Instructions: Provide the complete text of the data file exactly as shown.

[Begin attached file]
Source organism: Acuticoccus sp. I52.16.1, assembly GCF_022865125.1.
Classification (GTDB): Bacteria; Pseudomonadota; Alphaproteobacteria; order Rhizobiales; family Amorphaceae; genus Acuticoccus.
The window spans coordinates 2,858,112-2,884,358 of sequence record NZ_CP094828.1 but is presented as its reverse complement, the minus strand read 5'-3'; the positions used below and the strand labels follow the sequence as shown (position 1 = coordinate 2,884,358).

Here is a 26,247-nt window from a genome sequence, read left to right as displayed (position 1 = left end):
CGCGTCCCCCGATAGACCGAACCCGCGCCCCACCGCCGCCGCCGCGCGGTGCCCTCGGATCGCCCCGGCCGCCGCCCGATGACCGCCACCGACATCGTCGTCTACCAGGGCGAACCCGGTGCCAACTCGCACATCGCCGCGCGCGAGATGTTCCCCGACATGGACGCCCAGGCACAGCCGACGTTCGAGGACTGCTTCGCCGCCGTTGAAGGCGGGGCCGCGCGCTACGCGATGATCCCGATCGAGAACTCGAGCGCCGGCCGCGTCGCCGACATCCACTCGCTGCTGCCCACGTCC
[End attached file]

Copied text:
Source organism: Acuticoccus sp. I52.16.1, assembly GCF_022865125.1.
Classification (GTDB): Bacteria; Pseudomonadota; Alphaproteobacteria; order Rhizobiales; family Amorphaceae; genus Acuticoccus.
The window spans coordinates 2,858,112-2,884,358 of sequence record NZ_CP094828.1 but is presented as its reverse complement, the minus strand read 5'-3'; the positions used below and the strand labels follow the sequence as shown (position 1 = coordinate 2,884,358).

Here is a 26,247-nt window from a genome sequence, read left to right as displayed (position 1 = left end):
CGCGTCCCCCGATAGACCGAACCCGCGCCCCACCGCCGCCGCCGCGCGGTGCCCTCGGATCGCCCCGGCCGCCGCCCGATGACCGCCACCGACATCGTCGTCTACCAGGGCGAACCCGGTGCCAACTCGCACATCGCCGCGCGCGAGATGTTCCCCGACATGGACGCCCAGGCACAGCCGACGTTCGAGGACTGCTTCGCCGCCGTTGAAGGCGGGGCCGCGCGCTACGCGATGATCCCGATCGAGAACTCGAGCGCCGGCCGCGTCGCCGACATCCACTCGCTGCTGCCCACGTCC